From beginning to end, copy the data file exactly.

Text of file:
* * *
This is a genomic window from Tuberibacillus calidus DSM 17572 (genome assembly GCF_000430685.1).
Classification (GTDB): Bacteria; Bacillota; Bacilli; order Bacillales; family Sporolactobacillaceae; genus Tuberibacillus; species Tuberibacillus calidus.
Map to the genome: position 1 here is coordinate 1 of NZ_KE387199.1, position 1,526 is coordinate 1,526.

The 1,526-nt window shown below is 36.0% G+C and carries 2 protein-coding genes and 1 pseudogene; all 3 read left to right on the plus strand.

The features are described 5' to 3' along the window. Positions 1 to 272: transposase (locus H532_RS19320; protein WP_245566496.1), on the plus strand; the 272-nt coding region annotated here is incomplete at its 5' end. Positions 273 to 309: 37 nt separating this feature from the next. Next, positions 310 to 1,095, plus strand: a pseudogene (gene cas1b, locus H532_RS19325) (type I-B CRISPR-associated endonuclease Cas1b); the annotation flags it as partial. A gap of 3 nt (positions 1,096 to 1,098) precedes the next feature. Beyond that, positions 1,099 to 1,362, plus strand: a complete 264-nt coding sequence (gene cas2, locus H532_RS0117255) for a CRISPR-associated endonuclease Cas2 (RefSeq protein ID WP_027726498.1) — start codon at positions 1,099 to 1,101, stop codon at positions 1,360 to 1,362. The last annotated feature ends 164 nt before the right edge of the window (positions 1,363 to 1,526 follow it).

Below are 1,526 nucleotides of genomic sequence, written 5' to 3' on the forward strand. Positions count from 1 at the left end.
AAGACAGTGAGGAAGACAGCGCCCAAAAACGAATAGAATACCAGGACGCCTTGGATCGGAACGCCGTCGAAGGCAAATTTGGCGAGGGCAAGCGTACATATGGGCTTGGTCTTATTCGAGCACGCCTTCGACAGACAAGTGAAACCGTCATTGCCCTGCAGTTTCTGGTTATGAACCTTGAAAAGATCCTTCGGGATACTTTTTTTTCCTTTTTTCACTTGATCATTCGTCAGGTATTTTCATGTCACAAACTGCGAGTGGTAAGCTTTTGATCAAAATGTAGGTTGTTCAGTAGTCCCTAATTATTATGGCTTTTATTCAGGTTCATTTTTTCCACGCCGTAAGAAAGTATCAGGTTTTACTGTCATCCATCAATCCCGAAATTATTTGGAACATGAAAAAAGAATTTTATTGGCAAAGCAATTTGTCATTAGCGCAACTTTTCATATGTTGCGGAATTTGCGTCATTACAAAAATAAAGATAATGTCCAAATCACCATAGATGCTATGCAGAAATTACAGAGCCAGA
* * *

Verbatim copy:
This is a genomic window from Tuberibacillus calidus DSM 17572 (genome assembly GCF_000430685.1).
Classification (GTDB): Bacteria; Bacillota; Bacilli; order Bacillales; family Sporolactobacillaceae; genus Tuberibacillus; species Tuberibacillus calidus.
Map to the genome: position 1 here is coordinate 1 of NZ_KE387199.1, position 1,526 is coordinate 1,526.

The 1,526-nt window shown below is 36.0% G+C and carries 2 protein-coding genes and 1 pseudogene; all 3 read left to right on the plus strand.

The features are described 5' to 3' along the window. Positions 1 to 272: transposase (locus H532_RS19320; protein WP_245566496.1), on the plus strand; the 272-nt coding region annotated here is incomplete at its 5' end. Positions 273 to 309: 37 nt separating this feature from the next. Next, positions 310 to 1,095, plus strand: a pseudogene (gene cas1b, locus H532_RS19325) (type I-B CRISPR-associated endonuclease Cas1b); the annotation flags it as partial. A gap of 3 nt (positions 1,096 to 1,098) precedes the next feature. Beyond that, positions 1,099 to 1,362, plus strand: a complete 264-nt coding sequence (gene cas2, locus H532_RS0117255) for a CRISPR-associated endonuclease Cas2 (RefSeq protein ID WP_027726498.1) — start codon at positions 1,099 to 1,101, stop codon at positions 1,360 to 1,362. The last annotated feature ends 164 nt before the right edge of the window (positions 1,363 to 1,526 follow it).

Below are 1,526 nucleotides of genomic sequence, written 5' to 3' on the forward strand. Positions count from 1 at the left end.
AAGACAGTGAGGAAGACAGCGCCCAAAAACGAATAGAATACCAGGACGCCTTGGATCGGAACGCCGTCGAAGGCAAATTTGGCGAGGGCAAGCGTACATATGGGCTTGGTCTTATTCGAGCACGCCTTCGACAGACAAGTGAAACCGTCATTGCCCTGCAGTTTCTGGTTATGAACCTTGAAAAGATCCTTCGGGATACTTTTTTTTCCTTTTTTCACTTGATCATTCGTCAGGTATTTTCATGTCACAAACTGCGAGTGGTAAGCTTTTGATCAAAATGTAGGTTGTTCAGTAGTCCCTAATTATTATGGCTTTTATTCAGGTTCATTTTTTCCACGCCGTAAGAAAGTATCAGGTTTTACTGTCATCCATCAATCCCGAAATTATTTGGAACATGAAAAAAGAATTTTATTGGCAAAGCAATTTGTCATTAGCGCAACTTTTCATATGTTGCGGAATTTGCGTCATTACAAAAATAAAGATAATGTCCAAATCACCATAGATGCTATGCAGAAATTACAGAGCCAGA